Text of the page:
In the end, “the important thing is to remember that you need to be a healthy, happy, high functioning person for yourself and your child,” Kate offered as reassurance. “And that means getting good medical care and making good choices for both of you.”

 

Photo credit: Flickr

Photo credit: Kate Rope

Four winning ways to overcome mental illness

Mental Patients Against Stigma Mental health problems have run in my family for years. I spent my childhood with a mother who was in and out of mental facilities in the 1940s and 1950s, and bless her heart, she did as well as she could in those days. In the United States we are finally coming into a time when many understand that a person with mental health issues is not some spooky kind of person, but is a person who needs medical treatment, just like people with physical health issues.  We have treatments that are far advanced to what was available when my mother was struggling.

However, if you or a loved one are suffering from a mental health issues such as clinical depression or bipolar disorder, it is still a struggle even with the best medical help.  Having been around so many people in my family with mental health issues, I have come to see that the people who are proactive and have the will to fight for a happy life do indeed find joy.  Those who give up are not very happy.  Here are four things that I have observed people do to create a good life despite their mental illness.

  1. Be Proactive: The winner is proactive about getting treatment. Knowing that it takes time to diagnose and find the right medication to treat a mental health issue, the winner is patient and keeps going back to the doctor until he or she feels better.  Those who have clinical depression and their loved ones are well aware that a psychiatrist may have to experiment with several medications before finding the one that works for a particular patient.  The winner does not give up during this difficult time. He or she watches funny movies to lighten this difficult period of time.
  2. Eat healthy: The winner is aware that eating a healthy diet is more important than ever now, and stays away from a lot of caffeine or alcohol.  The winner instinctively knows that feeling good physically is crucial now.  This IS the time to learn to cook new healthy food. This IS the time to spend an afternoon investigating a new market that sells freshly grown local food.  These activities bring a sense of well-being to the winner.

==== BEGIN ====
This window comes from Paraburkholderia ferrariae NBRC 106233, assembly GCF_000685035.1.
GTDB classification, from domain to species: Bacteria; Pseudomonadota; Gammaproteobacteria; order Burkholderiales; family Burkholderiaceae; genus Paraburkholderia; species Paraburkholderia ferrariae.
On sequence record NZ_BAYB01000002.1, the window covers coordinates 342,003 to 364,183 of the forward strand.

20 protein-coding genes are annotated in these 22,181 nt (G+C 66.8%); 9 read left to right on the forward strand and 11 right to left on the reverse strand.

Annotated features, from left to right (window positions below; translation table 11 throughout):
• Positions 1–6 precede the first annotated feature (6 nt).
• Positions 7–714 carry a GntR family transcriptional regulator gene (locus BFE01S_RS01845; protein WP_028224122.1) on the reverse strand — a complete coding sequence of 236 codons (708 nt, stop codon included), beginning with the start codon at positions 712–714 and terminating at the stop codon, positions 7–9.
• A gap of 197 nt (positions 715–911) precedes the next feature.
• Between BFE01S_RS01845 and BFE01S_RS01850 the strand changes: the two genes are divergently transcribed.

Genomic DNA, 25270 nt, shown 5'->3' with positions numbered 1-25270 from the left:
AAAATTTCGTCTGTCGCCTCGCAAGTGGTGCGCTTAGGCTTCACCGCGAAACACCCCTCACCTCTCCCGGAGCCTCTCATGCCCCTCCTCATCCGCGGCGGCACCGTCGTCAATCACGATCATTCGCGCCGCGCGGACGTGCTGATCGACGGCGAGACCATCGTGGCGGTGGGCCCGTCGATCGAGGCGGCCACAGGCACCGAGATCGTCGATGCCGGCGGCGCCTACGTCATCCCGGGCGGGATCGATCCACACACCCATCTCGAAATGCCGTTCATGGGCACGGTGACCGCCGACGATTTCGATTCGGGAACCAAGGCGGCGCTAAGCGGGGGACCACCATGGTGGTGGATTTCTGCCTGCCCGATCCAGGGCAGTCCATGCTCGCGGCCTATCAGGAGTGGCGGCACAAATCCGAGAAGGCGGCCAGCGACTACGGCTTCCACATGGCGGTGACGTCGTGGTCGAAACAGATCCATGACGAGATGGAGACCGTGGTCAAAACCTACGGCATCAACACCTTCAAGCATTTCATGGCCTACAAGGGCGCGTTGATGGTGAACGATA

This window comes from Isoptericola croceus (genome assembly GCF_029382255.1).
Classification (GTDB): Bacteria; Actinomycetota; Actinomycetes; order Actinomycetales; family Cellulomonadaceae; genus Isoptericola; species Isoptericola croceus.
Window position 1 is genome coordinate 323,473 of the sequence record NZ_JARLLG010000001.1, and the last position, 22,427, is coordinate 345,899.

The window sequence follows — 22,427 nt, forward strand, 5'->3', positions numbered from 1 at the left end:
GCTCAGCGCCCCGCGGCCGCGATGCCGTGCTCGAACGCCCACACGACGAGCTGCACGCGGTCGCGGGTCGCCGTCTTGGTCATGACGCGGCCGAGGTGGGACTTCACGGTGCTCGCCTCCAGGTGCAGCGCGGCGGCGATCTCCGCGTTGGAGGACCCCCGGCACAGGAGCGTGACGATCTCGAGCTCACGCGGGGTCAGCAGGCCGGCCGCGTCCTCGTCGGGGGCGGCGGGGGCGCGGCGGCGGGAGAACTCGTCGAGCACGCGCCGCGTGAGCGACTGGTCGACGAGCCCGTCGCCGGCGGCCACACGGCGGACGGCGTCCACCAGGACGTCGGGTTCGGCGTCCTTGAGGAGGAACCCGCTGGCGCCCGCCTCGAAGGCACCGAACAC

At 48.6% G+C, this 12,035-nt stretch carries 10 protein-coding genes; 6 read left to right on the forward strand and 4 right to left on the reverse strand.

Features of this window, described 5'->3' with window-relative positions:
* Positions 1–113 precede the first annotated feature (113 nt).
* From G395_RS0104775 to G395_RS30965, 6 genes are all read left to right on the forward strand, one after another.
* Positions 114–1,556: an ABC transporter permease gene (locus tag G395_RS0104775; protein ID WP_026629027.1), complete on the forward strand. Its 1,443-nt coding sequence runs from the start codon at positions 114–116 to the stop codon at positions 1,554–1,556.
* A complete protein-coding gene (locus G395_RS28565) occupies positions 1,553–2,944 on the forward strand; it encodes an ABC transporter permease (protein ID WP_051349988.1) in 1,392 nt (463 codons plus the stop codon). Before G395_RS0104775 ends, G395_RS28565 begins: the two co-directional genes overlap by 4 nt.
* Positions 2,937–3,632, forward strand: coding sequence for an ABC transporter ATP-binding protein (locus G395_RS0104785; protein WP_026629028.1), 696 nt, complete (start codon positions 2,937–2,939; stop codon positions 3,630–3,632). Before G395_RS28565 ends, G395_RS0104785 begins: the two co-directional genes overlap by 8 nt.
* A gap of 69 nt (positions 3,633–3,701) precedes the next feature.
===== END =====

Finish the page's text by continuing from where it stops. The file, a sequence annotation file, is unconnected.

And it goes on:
3. Exercise: The winner exercises regularly, unless there is some physical reason not to do so. And even if the winner does have some physical challenges, he or she asks the doctor to recommend exercise that is appropriate.  The winner understands that exercise releases stress from both the body and mind, and exercise can help a great deal.
  4. Spiritual Practice:  The winner has a spiritual program to turn to, be it a church, temple, twelve step program or support group.   The winner does not drown in self-pity but finds a way to have gratitude for all that is good in life.  While fighting a mental health problem it becomes more important than ever to have faith that life will get better and that there is a Higher Power, God or Divine Consciousness there to help.

Of course there are some who grapple with such severe mental health issues that it becomes impossible to even engage in these behaviors. Our hearts go out to them.  But a greater percentage of those with mental health problems ARE well enough to be winners, if only they stay motivated and do not give up. I have seen many of them succeed.  Should I ever have a mental illness, they will give me hope. I am so proud of those I love who have mental health issues and are winners.

 

Loyalty Vs. Blind Loyalty In Families

I admire family loyalty; I believe in it.  However, I do not believe in blind family loyalty.  Here’s why.

A blindly loyal person follows lockstep and unquestioningly behind the family.  Often, the marching is done unconsciously because one doesn’t want to upset or anger another family member – a practice of "keep the peace mentality." Sometimes, the blindly loyal member will "go along" with something even when common sense and rationale plead with them to speak out.  Sometimes, the blindly loyal member rejects hard core examples of a family’s neurotic, enabling and codependent responses and that behavior hurts and damages their other relationships.  How so?

Families operate on a continuum of being open with their communication or closed.  Families with high functioning open systems can address any topic even when extremely painful, difficult or sensitive: loss, divorces, mental illness, secrets, alcoholism, various abuses, feelings of shame, affairs, death of beloved members, etc.  These high functioning families feel confident and secure enough individually and as a family unit to discuss these circumstances and call them what they are.  Individual expressions are not only permitted, they are encouraged.  And, while I agree it can be complicated and tricky at times where family confidences are concerned, it is not impossible to negotiate peaceful outcomes.

But, this isn’t the case in the closed blindly loyal family.  For example, in a blindly loyal family where the father was cold and dismissive to his children and now one member wants to let "the cat out of the bag" this member is often rejected by other family members. Blind family loyalty expects everyone to remember how terrific their celebrations were even when mom fell into the potato salad and knocking over Uncle Albert were regular occurrences. In other words, the blindly loyal family must turn "mom the sinner" into "mom the saint."  And heaven protect the family member who challenges the accepted family view.